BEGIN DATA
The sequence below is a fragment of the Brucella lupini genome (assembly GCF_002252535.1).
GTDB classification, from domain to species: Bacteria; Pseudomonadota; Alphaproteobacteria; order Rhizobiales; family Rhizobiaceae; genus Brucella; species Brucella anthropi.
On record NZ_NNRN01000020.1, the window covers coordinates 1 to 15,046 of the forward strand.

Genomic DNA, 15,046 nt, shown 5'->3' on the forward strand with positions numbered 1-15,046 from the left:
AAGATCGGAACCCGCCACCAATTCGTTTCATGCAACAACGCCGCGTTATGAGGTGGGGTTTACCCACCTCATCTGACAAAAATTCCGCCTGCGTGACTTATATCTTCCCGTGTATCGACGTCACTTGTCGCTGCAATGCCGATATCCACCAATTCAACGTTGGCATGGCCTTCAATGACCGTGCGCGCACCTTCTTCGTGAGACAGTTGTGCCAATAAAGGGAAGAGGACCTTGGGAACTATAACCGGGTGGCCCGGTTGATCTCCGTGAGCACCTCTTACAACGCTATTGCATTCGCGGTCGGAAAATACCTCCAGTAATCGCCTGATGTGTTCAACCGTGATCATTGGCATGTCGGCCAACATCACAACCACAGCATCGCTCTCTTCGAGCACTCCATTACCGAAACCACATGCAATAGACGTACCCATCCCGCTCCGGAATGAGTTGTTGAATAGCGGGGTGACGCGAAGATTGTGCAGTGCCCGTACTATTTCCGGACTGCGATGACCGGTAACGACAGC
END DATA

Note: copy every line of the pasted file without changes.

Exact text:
The sequence below is a fragment of the Brucella lupini genome (assembly GCF_002252535.1).
GTDB classification, from domain to species: Bacteria; Pseudomonadota; Alphaproteobacteria; order Rhizobiales; family Rhizobiaceae; genus Brucella; species Brucella anthropi.
On record NZ_NNRN01000020.1, the window covers coordinates 1 to 15,046 of the forward strand.

Genomic DNA, 15,046 nt, shown 5'->3' on the forward strand with positions numbered 1-15,046 from the left:
AAGATCGGAACCCGCCACCAATTCGTTTCATGCAACAACGCCGCGTTATGAGGTGGGGTTTACCCACCTCATCTGACAAAAATTCCGCCTGCGTGACTTATATCTTCCCGTGTATCGACGTCACTTGTCGCTGCAATGCCGATATCCACCAATTCAACGTTGGCATGGCCTTCAATGACCGTGCGCGCACCTTCTTCGTGAGACAGTTGTGCCAATAAAGGGAAGAGGACCTTGGGAACTATAACCGGGTGGCCCGGTTGATCTCCGTGAGCACCTCTTACAACGCTATTGCATTCGCGGTCGGAAAATACCTCCAGTAATCGCCTGATGTGTTCAACCGTGATCATTGGCATGTCGGCCAACATCACAACCACAGCATCGCTCTCTTCGAGCACTCCATTACCGAAACCACATGCAATAGACGTACCCATCCCGCTCCGGAATGAGTTGTTGAATAGCGGGGTGACGCGAAGATTGTGCAGTGCCCGTACTATTTCCGGACTGCGATGACCGGTAACGACAGC